BOSTON — New Jersey Gov. Chris Christie on Thursday took shots at two potential rivals for the 2016 GOP presidential nomination while urging national Republicans to get over their 2012 losses and focus on winning.

Christie, up for re-election in New Jersey this year, spent much of his hour-long address to the Republican National Committee's summer meeting talking about his own battles as a Republican leading a Democratic state. But he also spoke to the GOP's aspirations for a political resurgence, and in doing so criticized a pair of would-be 2016 opponents, Louisiana Gov. Bobby Jindal and Kentucky Sen. Rand Paul.

"I'm not going to be one of those people who goes and calls our party stupid," Christie said, referring to a January speech in which Jindal did just that, according to a Republican operative who attended Christie's closed-door luncheon.

"We need to stop navel gazing; there's nothing wrong with our principles," Christie said, according to a source who requested anonymity to share portions of the governor's speech. "We need to focus on winning again. There's too much at stake for this to be an academic exercise. We need to win and govern with authority and courage."

Christie also appeared to take a shot at Paul, the libertarian-leaning freshman and Tea Party favorite urging the GOP to rethink its positions on key issues, such as foreign policy. "We're not a debating society," Christie said. "We're a political operation that needs to win."

Christie's once-rising star has dimmed somewhat among the GOP's conservative base since just before the 2012 election when he hosted President Obama's tour of Hurricane Sandy's aftermath and lauded the leadership of a president he used to harshly criticize.

Christie was doing what governors often do after a natural disaster: He welcomed a president who could provide assistance and financial Christie needed to revive a devastated area. But many Republicans say Christie went further than he needed to in embracing Obama, arguing that his actions helped sink GOP presidential nominee Mitt Romney on Election Day.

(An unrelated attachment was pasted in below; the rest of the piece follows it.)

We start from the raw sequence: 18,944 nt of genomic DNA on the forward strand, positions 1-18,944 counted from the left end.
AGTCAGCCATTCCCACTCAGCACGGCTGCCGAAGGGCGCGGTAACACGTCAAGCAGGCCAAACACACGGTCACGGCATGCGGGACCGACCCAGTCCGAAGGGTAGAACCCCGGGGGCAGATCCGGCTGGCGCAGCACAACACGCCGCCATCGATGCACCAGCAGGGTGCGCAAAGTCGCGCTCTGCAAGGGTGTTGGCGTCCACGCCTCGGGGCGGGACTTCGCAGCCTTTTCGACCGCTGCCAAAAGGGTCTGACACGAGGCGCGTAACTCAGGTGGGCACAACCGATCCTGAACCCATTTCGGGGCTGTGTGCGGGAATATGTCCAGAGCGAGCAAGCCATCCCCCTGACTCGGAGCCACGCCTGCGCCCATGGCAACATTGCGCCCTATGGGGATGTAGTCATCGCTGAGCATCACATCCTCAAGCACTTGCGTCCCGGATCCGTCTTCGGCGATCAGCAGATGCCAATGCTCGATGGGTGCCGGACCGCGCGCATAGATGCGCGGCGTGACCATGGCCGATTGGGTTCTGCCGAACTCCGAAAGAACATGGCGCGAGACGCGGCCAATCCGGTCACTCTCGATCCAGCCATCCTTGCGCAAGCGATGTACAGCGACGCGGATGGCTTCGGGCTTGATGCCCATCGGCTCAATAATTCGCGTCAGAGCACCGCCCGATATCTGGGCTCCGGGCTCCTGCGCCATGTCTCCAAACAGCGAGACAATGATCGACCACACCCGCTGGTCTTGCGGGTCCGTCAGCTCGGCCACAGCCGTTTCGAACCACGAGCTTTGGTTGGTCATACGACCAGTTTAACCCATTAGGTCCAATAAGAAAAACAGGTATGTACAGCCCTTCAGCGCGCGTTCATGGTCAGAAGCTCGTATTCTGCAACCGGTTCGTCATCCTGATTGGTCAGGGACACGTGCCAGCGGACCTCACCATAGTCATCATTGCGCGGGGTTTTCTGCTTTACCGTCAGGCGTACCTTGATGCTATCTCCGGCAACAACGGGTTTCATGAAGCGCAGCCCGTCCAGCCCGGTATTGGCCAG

But for RNC members and other guests at Thursday's private lunch at the Westin Waterfront, that disappointing episode appears to be behind the governor. His address was punctuated by laughter and applause so wild they could be heard outside the closed ballroom and in a partial recording of his remarks obtained by news organizations.

"I really was taken aback when he befriended Obama so closely during the race. That really stung me at the time," said Paul Reynolds, an RNC committeeman from Birmingham, Ala. Still, Reynolds, 71, sounds as if the pain has waned despite never hearing Christie adequately explain why he drew Obama so close ahead of the 2012 election.

"He's doing what he said he could do, and he's doing it the way he said he would do it, I don't know what else we could want," Reynolds said. "The longer I am in this, the more I believe that the top executive in the country needs to come from the rank of the governors."